Tag Archives: antiques

Last Night’s Dreams

3 Mar

I dreamed I was in a large Asian imports and antiques store. I was mesmerized by a group of porcelain antiques: four little figurines, a few inches long (at least two were reclining) on a structure that looked like a branch or stylized log. The little people–I guess Chinese children–were painted in lovely colors, and the branch was beige. They were all from about the turn of the century. Each figurine was labeled $97.99, and the branch was labeled $16.99 (from a sticker gun).

I looked at some other, tinier items—little Greek goddess heads and the like—but what I described about was fixed in my head… and I decided to buy them.

When I was checking out, I was shocked to be charged $699. Then I suddenly had a friend with me who noticed they overcharged me and looked over the handwritten list of items and complained. I would have just walked off overpaying.

 

I recall repeatedly dreaming about the word “coronavirus” in New Times Roman 24 point, with a capital “C.”

Collecting Books by George Sand

22 Apr

Several of my books by George Sand (Amantine Lucile Aurore Dupin) were published in the 1970s, a decade when second wave feminists wished to read George Sand and found it frustrating that they could read about her but couldn’t find her books. (People found her life scandalous, and misogynists insist on pretending that women are nothing but sexual objects–even a woman as brilliant as George Sand). Maybe Joanna Russ, author of How to Suppress Women’s Writing, sought books by George Sand. The main publishers of her work in English in North America were Shameless Hussy Press and Cassandra Press.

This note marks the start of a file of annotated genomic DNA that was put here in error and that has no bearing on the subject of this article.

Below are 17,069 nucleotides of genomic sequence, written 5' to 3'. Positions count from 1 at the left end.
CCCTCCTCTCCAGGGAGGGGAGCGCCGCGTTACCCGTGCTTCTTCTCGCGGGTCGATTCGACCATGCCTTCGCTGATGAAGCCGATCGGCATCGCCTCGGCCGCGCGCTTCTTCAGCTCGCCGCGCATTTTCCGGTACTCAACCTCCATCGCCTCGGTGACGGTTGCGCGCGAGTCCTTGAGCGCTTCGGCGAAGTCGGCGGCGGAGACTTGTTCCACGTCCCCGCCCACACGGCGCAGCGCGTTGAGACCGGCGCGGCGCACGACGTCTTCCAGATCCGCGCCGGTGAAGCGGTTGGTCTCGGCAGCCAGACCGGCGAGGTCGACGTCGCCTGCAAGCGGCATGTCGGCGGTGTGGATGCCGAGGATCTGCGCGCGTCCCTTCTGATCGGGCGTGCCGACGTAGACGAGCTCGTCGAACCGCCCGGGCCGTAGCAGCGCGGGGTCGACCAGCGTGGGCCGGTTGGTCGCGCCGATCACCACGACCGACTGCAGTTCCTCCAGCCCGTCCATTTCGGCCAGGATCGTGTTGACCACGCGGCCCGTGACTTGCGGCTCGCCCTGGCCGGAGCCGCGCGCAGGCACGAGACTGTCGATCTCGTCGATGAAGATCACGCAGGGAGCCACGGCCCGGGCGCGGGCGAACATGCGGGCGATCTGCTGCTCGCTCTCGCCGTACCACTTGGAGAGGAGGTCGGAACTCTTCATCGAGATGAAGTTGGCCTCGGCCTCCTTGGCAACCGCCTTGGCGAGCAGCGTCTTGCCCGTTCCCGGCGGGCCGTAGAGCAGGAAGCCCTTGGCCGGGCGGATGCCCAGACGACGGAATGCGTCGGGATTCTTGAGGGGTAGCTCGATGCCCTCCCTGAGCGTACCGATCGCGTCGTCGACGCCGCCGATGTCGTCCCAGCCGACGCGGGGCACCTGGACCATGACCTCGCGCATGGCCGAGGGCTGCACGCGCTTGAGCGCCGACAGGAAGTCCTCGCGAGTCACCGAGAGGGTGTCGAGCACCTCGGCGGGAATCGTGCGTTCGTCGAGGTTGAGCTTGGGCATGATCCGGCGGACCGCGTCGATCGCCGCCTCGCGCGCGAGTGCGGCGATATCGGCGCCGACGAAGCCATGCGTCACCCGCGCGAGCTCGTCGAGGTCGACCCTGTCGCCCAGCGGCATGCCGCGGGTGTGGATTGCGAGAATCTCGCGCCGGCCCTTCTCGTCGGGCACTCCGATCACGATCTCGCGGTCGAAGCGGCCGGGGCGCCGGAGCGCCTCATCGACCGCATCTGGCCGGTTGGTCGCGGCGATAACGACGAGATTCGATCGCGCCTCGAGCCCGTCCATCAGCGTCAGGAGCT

To this day, if you wish to find books by George Sand, you can’t find them in bookstores that only sell new books. Unless you shop on Amazon.com, you can only find them in libraries and used bookstores, even though she was a prolific author and wrote books that are still relevant to today’s society.

Circa 2000, I started searching for books by George Sand. I went to the public library and used interlibrary loan. I fell in love with her epic, historic, and romantic novel Consuelo and wanted my own copy. Since then, I’ve been collecting books by George Sand; some are antiques, and I found the majority at Powell’s City of Books. On Amazon.com, I eventually found print-on-demand (POD) copies of Consuelo and its sequel, The Countess of Rudelstadt, but I kept my antique copy of Consuelo.

Dismissiveness toward women’s experiences and perspectives of course are tied to dismissiveness toward women’s writing. This dismissiveness is, of course, a result of systemic misogyny.